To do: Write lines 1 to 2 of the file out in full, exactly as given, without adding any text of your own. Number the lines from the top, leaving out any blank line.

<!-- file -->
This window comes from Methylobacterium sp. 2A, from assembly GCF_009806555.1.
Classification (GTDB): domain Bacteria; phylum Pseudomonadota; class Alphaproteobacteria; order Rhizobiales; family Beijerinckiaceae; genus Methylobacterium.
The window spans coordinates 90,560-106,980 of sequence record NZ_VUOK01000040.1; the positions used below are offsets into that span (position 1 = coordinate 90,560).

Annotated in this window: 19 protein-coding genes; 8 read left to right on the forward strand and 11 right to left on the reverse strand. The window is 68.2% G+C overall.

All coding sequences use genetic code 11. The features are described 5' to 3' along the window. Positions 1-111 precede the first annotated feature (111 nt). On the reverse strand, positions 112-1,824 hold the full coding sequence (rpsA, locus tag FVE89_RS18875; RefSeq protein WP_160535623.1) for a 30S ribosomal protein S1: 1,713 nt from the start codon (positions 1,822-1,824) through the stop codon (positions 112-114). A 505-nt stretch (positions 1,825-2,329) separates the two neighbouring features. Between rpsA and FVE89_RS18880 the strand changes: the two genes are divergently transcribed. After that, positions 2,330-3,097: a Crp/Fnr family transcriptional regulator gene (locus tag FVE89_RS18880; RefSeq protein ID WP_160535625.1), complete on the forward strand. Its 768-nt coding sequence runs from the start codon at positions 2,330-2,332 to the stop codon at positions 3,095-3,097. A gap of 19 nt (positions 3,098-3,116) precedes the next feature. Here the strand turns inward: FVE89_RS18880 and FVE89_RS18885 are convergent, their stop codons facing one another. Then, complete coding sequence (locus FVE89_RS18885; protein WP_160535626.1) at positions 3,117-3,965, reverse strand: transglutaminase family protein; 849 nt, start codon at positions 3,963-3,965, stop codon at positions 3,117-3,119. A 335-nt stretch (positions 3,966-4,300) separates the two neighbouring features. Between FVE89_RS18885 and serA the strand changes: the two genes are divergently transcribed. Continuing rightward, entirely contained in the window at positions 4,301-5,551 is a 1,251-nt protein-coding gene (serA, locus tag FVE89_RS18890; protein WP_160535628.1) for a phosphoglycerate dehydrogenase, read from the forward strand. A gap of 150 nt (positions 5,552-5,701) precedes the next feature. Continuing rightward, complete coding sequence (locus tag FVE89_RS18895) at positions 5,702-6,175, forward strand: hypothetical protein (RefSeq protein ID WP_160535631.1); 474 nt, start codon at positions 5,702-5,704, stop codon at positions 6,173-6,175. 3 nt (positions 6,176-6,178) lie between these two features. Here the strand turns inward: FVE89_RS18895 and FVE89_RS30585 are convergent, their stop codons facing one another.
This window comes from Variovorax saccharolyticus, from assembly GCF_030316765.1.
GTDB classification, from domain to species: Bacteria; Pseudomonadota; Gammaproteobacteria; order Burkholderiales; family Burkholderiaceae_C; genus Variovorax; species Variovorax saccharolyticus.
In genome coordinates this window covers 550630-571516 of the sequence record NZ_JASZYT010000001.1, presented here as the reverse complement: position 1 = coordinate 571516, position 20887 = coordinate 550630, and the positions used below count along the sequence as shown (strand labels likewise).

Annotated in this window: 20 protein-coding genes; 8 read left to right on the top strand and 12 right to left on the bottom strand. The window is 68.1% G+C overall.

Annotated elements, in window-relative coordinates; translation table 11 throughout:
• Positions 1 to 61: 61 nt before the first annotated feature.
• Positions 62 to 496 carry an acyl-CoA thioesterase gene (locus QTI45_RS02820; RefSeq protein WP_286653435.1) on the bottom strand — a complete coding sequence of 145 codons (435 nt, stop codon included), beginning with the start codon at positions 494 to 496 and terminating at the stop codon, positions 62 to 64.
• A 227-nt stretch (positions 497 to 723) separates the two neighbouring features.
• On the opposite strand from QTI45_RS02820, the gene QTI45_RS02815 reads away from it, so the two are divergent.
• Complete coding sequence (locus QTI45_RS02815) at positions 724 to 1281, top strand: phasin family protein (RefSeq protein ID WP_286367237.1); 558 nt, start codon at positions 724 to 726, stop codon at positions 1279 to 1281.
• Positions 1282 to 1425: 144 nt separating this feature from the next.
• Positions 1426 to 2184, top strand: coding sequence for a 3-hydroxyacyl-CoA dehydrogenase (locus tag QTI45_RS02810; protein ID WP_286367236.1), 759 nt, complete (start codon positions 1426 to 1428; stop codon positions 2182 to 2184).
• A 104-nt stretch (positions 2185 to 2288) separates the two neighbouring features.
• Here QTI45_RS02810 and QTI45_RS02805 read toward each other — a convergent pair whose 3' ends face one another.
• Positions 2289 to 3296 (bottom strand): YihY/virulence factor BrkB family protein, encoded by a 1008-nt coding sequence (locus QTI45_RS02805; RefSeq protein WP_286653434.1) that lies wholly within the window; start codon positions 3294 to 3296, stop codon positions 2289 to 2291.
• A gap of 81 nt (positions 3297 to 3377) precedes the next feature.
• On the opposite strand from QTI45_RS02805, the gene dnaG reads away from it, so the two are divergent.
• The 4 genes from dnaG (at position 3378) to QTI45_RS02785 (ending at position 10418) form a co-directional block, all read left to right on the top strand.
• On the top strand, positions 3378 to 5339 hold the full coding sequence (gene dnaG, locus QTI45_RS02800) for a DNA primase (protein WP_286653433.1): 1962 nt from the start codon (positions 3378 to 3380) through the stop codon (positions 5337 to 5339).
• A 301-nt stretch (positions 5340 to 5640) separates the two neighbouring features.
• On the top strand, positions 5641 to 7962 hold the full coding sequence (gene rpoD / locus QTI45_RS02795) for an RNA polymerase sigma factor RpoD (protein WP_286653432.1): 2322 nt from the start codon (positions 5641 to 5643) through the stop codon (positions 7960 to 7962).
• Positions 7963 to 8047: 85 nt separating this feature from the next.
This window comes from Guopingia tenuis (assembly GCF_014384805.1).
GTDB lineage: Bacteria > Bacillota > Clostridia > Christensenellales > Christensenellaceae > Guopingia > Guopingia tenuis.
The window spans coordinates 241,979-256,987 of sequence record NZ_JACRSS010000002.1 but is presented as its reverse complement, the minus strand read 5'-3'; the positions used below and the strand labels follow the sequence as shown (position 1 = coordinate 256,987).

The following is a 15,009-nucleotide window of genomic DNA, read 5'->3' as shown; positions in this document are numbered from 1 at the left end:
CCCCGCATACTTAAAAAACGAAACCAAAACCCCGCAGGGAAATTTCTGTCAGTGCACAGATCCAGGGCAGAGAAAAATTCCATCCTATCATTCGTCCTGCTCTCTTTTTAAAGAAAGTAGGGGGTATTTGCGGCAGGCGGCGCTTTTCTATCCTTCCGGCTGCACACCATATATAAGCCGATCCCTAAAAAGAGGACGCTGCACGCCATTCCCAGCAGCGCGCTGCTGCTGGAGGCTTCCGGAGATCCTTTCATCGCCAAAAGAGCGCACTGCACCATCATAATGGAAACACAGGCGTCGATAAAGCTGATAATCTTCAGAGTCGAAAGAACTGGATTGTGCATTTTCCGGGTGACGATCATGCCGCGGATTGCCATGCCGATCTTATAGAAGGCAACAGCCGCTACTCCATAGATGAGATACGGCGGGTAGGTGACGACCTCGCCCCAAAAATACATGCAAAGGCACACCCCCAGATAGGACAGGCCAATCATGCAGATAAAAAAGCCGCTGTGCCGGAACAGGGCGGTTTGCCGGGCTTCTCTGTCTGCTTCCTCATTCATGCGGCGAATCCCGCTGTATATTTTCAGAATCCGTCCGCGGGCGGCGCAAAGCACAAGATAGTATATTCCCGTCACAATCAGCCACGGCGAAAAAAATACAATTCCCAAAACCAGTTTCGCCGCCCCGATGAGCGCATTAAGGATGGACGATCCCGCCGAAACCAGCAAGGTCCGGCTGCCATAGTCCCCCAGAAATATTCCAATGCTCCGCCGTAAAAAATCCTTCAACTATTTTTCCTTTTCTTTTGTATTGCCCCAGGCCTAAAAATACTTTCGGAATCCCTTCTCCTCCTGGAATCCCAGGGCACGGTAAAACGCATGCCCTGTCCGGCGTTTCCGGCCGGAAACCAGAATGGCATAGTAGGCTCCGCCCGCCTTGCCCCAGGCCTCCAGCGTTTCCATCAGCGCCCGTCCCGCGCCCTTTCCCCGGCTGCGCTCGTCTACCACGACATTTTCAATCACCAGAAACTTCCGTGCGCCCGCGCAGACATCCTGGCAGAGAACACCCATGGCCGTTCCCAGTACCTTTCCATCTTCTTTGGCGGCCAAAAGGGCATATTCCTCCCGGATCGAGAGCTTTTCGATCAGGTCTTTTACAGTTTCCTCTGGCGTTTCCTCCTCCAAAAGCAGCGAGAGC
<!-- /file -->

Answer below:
This window comes from Methylobacterium sp. 2A, from assembly GCF_009806555.1.
Classification (GTDB): domain Bacteria; phylum Pseudomonadota; class Alphaproteobacteria; order Rhizobiales; family Beijerinckiaceae; genus Methylobacterium.